• Keep loads uniform
  • Space milestones evenly
  • Milestones near deliveries are critical
  • Deliver usable results at regular intervals
  • Help the customer with the post-delivery environment
  • Expect confidences to be broken
  • Negotiate time limits for confidences
  • Negotiate a limited right to repeat confidences
  • Negotiate escape clauses for confidences
  • Don't staff the ammo dump
  • Choose your enemies carefully
  • Ask permission (and get it) before you give advice, feedback or help
  • Be funny when you want to be

Be Prepared to Lead

  • Share the credit
  • You can't control what people believe
  • Use empathy to frame messages effectively
  • Knowing when to act or speak is as important as the act or the speech
  • To lead, motivate, inspire or deter, appreciate the internal state of others
  • Know how to inspire people to achieve an immediate goal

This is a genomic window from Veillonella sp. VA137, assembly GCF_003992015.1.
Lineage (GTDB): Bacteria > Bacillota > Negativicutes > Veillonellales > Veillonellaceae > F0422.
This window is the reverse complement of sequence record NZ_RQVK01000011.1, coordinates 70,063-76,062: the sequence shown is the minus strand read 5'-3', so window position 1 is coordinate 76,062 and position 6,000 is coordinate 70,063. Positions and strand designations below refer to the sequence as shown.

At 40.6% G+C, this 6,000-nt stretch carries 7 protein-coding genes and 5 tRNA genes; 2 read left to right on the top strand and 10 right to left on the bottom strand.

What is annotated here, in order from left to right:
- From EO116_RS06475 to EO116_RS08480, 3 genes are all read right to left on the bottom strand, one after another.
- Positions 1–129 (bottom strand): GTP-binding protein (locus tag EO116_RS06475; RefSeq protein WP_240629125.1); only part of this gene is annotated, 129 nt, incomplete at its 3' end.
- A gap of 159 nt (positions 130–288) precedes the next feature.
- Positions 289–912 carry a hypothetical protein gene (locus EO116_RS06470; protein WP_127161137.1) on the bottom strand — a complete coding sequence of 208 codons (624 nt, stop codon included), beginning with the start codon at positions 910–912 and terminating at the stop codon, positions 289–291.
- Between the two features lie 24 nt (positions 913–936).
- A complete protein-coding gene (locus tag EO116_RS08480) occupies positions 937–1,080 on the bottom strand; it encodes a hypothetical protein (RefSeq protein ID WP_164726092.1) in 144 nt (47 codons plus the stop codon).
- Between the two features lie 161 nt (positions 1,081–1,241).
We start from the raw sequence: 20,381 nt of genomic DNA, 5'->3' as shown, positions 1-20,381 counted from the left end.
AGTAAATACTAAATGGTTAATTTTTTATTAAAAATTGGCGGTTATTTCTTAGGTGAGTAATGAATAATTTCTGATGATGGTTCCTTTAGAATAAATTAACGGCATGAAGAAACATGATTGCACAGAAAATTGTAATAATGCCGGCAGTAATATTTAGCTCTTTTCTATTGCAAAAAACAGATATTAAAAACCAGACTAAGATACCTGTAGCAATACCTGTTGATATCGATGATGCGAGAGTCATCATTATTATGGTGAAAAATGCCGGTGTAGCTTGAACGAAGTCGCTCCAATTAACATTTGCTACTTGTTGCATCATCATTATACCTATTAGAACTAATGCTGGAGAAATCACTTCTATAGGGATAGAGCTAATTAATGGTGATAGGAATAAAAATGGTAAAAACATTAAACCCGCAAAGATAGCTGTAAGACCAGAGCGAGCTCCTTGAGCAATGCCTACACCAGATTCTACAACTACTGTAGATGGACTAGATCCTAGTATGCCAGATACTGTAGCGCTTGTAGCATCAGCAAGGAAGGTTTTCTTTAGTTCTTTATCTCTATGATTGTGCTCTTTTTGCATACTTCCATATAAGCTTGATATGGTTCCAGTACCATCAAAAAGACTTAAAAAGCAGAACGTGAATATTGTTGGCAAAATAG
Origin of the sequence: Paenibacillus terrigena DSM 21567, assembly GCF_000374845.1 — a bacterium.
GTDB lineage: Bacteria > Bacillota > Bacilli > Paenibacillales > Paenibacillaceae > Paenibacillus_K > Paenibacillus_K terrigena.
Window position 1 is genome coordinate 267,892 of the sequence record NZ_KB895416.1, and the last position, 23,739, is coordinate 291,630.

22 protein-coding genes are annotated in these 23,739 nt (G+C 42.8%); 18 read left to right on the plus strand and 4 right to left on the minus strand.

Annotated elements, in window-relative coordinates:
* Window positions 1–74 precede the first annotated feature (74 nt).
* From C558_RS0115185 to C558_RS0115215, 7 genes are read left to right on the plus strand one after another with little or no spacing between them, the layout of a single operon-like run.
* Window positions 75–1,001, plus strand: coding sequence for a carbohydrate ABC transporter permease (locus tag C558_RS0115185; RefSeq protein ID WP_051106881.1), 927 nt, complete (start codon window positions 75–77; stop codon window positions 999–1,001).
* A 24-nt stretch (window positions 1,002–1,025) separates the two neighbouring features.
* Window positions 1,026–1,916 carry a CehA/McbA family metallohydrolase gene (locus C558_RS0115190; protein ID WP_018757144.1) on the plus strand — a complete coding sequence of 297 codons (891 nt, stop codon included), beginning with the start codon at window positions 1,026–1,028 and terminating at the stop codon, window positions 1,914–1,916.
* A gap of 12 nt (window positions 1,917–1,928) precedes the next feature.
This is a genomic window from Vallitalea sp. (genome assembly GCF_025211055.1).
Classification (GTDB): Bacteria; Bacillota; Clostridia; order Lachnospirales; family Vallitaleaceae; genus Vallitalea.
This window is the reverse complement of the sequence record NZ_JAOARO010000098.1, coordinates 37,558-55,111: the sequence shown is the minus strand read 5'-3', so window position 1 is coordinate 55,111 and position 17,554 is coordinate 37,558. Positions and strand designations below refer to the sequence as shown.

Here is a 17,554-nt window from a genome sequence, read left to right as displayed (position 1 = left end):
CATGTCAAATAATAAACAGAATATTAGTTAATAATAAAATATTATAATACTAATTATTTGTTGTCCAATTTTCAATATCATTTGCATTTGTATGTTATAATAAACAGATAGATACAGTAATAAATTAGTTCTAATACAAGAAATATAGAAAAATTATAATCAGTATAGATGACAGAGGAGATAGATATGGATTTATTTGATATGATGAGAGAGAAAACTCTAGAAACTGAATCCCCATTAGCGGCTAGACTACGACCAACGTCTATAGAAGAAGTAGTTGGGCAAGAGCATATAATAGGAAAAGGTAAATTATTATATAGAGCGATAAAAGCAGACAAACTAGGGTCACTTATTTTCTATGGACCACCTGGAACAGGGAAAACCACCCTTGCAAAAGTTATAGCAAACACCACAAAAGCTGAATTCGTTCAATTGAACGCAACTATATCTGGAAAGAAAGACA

• Know how to inspire people to achieve a distant goal
  • Know when people are overloaded
  • Work always to improve your empathy skills
  • Reject the myth that a few firings will shape them up
  • Reject the myth that pay-for-performance is the answer
  • Reject the Strategy of the Whip
  • Do what you can to enhance retention
  • Learn how to build a trusting environment
  • Know the signs of an untrusting group culture
  • Know how to deal with "knife-edge performers"
  • Don't do virtual terminations
  • Be skeptical of indirect measurements
  • People aren't bolts of cloth
  • Leader, measure thyself
  • Measure your metrics
  • You don't always get what you measure

Know How to Face the Tough Challenges

  • Know what problem you're solving
  • Be certain that the problem you're solving is yours to solve
  • Consider what happens if you wait
  • If the problem isn't yours, whose is it?
  • Be certain that you're solving the right problem
  • Address first the smallest problem you can usefully address
  • Consider asking for help
  • Know what kind of help would help
  • Consider the confrontation option